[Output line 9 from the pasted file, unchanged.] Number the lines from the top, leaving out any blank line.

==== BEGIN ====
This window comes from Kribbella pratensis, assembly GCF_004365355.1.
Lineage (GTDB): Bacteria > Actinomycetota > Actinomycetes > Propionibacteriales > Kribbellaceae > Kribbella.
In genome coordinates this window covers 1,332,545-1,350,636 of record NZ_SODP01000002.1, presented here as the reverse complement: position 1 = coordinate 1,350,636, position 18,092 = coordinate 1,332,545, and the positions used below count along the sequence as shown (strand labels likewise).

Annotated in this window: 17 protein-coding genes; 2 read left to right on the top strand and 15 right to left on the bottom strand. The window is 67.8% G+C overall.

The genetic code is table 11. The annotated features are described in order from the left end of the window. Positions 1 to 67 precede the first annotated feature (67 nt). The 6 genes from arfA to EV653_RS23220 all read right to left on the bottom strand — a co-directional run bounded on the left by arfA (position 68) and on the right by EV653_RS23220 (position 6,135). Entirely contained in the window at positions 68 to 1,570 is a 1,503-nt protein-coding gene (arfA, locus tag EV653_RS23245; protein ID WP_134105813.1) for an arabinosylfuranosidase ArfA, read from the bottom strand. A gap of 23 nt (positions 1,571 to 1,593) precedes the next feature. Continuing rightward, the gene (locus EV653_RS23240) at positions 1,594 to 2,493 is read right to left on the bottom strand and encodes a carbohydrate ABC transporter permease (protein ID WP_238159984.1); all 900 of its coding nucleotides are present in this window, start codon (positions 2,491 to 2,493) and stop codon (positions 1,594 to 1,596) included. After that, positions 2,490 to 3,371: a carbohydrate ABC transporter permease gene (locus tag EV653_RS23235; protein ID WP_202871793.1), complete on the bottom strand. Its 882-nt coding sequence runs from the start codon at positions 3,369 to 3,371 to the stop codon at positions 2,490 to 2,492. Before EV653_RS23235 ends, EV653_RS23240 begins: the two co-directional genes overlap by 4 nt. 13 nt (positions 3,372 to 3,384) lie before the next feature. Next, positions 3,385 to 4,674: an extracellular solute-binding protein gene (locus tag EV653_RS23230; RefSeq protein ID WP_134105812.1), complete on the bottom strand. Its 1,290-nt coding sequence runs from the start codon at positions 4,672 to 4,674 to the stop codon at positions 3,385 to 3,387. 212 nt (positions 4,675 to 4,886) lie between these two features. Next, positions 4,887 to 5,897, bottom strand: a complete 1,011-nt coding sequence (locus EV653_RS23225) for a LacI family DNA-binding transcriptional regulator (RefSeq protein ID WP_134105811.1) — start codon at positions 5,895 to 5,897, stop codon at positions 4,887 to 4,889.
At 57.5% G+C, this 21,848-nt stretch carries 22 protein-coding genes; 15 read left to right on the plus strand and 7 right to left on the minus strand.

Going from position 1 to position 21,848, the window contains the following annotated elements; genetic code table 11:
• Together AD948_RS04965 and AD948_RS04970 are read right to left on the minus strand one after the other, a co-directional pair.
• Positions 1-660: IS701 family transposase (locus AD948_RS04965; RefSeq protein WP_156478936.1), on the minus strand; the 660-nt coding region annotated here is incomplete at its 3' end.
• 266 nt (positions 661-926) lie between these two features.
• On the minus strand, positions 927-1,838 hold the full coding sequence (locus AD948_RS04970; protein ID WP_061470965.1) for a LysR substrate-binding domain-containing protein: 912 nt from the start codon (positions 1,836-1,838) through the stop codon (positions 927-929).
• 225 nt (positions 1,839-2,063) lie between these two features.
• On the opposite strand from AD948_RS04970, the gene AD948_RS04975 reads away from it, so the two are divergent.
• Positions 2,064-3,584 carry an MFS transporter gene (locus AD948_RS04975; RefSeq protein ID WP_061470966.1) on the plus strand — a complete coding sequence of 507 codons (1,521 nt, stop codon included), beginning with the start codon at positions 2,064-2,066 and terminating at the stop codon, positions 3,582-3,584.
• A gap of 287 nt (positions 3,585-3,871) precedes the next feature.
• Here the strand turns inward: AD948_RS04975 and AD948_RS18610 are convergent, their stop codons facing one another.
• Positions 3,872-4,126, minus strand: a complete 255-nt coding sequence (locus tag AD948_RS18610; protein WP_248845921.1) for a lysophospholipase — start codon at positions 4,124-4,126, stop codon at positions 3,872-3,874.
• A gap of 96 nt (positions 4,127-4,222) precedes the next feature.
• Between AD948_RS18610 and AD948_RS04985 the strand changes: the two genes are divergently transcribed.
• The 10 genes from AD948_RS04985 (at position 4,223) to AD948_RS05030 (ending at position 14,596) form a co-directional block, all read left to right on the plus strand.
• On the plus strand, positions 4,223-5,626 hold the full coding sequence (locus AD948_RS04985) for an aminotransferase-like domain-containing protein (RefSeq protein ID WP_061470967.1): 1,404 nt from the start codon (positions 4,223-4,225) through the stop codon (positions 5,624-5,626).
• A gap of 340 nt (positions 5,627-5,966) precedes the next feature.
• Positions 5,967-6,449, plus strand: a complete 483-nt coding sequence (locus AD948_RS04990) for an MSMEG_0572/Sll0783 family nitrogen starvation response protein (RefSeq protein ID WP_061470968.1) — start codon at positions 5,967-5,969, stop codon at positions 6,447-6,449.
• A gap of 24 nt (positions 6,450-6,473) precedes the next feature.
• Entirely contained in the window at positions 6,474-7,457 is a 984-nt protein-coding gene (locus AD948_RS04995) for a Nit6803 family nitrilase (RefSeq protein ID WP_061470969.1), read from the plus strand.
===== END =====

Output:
• Positions 1-660: IS701 family transposase (locus AD948_RS04965; RefSeq protein WP_156478936.1), on the minus strand; the 660-nt coding region annotated here is incomplete at its 3' end.